Started by Rob C, January 04, 2012, 11:13:13 am
Quote from: luxborealis on January 04, 2012, 11:50:50 amChristian Barr once said, "Art can't deny craft, but refuses to acknowledge it. In the end they are still brothers."Dawn Detarando: "I don't see craft as something you make, but rather something you need to achieve good art."Any monkey can put paint to paper, but is it art? Probably not since art is self-expression and for self-expression you need self-awareness. Both good craft and self-awareness brings you closer to producing art but are not guarentees.There is a lot of crap out there that some people believe is art and some art critiques call art. I suppose "Art is in the eye of the beholder."Can you have art without craft? Wow - impossible to say really as some people have inherent skills in art without having "learned" their craft. Perhaps these are the true artists.
Quote from: RSL on January 04, 2012, 12:04:46 pmOoohhh... Let's try to define art.
Quote from: Rob C on January 04, 2012, 11:13:13 amWe've often had the argument about whether one can be taught how to be an artist and not simply a technician.Now dig this:"He told Radio Times: "I used to point out at art school, you can teach the craft, it's the poetry you can't teach. But now they try to teach the poetry and not the craft." "I quote David Hockney. Rob C
Quote from: Slobodan Blagojevic on January 04, 2012, 12:35:22 pmOk, I'll bite: art, like beauty, is in the eye of the beer holder.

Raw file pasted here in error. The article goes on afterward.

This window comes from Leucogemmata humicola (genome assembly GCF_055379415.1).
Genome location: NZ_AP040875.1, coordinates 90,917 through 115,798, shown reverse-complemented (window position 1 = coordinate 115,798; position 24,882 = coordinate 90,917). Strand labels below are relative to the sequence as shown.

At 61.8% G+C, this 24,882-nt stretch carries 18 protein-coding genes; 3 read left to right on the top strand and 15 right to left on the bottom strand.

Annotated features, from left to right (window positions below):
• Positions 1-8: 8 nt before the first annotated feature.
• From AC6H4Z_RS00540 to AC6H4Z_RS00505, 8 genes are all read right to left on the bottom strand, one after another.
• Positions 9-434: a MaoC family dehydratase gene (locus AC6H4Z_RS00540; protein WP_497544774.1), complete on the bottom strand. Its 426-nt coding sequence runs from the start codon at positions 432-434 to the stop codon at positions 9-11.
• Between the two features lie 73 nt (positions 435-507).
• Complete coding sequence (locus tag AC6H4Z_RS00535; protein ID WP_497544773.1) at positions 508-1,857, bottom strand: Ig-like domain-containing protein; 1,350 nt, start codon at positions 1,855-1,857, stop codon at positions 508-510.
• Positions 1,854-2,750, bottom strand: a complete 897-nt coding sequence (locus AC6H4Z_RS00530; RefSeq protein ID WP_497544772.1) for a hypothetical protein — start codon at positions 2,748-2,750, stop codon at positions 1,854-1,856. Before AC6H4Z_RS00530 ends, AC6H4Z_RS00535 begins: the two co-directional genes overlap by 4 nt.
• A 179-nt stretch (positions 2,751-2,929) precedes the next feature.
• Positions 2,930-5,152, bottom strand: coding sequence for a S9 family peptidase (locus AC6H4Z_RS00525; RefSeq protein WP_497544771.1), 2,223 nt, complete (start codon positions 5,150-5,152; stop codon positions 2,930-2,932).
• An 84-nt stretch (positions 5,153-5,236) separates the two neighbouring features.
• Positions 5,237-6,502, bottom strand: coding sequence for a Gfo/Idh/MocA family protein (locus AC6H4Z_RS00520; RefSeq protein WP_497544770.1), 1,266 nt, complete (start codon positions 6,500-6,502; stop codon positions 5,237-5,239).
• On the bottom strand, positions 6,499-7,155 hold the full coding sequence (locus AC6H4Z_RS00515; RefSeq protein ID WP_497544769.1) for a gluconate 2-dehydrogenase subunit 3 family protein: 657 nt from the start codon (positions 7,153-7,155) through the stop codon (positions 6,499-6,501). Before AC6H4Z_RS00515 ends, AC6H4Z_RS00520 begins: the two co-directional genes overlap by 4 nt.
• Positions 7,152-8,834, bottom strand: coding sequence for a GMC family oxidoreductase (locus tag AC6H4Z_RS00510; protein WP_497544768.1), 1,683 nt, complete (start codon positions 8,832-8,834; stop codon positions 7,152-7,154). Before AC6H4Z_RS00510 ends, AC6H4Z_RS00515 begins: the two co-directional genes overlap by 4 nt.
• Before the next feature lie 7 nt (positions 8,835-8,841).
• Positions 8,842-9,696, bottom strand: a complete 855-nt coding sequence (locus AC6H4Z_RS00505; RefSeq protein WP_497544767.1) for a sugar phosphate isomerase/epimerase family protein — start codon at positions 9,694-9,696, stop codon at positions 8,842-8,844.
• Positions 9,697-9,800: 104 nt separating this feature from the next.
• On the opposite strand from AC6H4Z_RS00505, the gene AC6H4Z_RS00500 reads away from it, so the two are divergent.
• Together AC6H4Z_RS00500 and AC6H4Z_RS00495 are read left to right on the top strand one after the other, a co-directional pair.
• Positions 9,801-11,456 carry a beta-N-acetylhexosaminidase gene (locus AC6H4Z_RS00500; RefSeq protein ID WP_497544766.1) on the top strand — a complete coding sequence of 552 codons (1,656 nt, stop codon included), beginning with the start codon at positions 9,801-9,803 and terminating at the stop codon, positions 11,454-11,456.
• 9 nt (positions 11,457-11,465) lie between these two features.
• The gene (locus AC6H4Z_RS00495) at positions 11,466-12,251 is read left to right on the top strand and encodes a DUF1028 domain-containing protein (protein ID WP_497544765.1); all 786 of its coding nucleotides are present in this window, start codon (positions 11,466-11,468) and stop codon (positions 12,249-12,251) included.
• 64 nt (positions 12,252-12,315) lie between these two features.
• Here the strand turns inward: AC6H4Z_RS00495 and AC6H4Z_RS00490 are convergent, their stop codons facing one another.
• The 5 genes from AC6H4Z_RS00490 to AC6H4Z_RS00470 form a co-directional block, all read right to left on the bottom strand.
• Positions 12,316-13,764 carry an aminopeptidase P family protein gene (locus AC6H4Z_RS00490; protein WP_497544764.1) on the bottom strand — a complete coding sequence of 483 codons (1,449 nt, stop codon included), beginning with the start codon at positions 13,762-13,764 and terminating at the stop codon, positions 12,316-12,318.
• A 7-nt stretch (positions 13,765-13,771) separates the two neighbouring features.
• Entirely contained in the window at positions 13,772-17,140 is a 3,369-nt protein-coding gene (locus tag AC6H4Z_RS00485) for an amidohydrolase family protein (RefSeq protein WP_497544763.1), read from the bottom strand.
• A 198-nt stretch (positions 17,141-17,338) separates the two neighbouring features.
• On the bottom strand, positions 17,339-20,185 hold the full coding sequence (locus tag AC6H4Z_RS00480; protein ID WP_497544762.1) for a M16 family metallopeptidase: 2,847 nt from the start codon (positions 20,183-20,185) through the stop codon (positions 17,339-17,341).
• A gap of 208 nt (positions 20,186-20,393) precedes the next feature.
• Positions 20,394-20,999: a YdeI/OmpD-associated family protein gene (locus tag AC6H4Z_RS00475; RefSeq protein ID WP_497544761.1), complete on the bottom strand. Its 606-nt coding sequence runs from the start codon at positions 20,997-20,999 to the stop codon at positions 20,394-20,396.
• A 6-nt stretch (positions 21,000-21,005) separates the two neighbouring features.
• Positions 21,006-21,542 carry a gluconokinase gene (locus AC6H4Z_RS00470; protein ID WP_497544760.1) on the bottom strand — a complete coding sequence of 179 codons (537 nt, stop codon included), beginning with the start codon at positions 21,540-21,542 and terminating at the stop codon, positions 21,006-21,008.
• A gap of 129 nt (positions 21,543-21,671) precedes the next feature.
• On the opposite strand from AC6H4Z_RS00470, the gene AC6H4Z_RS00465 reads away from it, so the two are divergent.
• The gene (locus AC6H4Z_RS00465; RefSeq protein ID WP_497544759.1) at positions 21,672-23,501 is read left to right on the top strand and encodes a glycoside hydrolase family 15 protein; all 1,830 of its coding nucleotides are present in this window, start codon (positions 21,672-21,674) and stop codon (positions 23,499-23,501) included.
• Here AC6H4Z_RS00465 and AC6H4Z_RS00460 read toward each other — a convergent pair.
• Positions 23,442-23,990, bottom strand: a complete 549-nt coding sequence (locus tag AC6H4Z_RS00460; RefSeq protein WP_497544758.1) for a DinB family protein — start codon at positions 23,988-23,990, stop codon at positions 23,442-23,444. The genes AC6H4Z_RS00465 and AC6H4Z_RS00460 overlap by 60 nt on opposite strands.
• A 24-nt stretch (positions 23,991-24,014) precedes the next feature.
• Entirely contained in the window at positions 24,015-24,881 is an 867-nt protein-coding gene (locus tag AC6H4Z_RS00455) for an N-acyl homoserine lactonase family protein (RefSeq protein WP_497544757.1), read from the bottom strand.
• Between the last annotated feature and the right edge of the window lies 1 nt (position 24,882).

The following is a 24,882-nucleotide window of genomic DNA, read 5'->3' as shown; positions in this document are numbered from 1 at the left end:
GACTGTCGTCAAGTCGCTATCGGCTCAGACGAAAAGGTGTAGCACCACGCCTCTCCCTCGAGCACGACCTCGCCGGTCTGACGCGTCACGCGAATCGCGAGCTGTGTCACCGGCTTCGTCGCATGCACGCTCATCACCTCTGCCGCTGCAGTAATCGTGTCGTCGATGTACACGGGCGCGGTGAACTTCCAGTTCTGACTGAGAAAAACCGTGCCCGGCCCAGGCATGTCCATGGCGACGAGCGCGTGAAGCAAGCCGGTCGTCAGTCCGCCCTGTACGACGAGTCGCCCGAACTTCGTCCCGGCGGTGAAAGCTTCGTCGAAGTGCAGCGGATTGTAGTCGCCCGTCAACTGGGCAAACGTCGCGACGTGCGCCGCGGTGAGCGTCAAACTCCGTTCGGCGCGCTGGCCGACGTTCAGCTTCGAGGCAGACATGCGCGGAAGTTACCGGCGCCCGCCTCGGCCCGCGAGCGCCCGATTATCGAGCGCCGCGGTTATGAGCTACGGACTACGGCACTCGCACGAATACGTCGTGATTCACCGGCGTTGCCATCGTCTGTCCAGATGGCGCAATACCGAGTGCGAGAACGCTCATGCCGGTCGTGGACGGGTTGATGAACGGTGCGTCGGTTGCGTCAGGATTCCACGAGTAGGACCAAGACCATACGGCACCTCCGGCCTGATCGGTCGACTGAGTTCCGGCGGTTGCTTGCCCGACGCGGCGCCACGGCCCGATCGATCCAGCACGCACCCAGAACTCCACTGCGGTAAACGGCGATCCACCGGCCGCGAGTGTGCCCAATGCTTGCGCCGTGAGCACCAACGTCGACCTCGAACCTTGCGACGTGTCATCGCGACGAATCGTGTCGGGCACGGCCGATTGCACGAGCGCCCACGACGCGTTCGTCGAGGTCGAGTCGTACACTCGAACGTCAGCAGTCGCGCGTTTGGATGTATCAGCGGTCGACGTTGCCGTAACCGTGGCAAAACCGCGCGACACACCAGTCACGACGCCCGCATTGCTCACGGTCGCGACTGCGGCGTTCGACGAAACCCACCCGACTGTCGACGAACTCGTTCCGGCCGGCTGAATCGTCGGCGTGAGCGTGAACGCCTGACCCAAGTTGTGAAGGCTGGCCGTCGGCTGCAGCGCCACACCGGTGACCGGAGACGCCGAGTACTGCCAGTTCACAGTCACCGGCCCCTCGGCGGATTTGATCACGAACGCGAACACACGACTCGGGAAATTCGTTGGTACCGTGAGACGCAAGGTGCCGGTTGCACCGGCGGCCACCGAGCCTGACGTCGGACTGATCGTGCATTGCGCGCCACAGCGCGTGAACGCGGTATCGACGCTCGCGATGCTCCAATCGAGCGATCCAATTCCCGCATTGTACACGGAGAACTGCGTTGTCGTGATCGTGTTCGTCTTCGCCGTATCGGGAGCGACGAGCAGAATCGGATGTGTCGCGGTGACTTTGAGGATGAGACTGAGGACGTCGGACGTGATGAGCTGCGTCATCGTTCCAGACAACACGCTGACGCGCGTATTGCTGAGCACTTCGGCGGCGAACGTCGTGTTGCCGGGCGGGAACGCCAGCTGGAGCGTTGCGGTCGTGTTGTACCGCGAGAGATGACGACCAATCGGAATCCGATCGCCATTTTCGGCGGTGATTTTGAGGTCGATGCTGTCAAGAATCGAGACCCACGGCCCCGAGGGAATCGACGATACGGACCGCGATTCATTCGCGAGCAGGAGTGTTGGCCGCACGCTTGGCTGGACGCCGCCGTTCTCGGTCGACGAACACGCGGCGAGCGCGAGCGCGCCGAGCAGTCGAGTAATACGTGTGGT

Quote from: KLaban on January 04, 2012, 05:00:58 pmArt gives my mind a hard-on.
Quote from: Rob C on January 04, 2012, 04:59:07 pmMy point of view is rather too well understood here, Theo.I do believe that it is possible to self-educate on camera use; that it is easier/quicker to be taught; that Photoshop skills should be taught along with basic art in schools.I do not believe that anyone can teach anyone else how to be an artist. I believe that in photography, self-education of the eye and mind is the only way it works, and that is done by looking at all the work one possibly can, which is the natural way of anyone sufficiently interested in photography or paint. It's why one is aware of either discipline to the extent that making it a life has any attraction in the first place. I think there are those photographers who never much looked at other's work and simply did it right out of the egg; I've never met one.Looking at all that work does two things: it reveals to one the field(s) of personal interest; it gives one benchmarks against which to measure one's own progress. It does not, however, give anyone any business sense, which is perhaps as important a quality as any of the others in the mix! In practice, maybe it's the greatest of them all. Rob C
Quote from: fotometria gr on January 04, 2012, 05:38:45 pmCouldn't agree more... So, can to your opinion a teacher pass the reception of art to a possible artist? I mean surely none can teach somebody else to be an artist as you correctly state, but can't he help the "student" to decode/understand/approach existing art, thus helping him possibly optimize his abilities? Theodoros. www.fotometria.gr P.S. I should have said, I hate being called Theo..., please try to avoid that.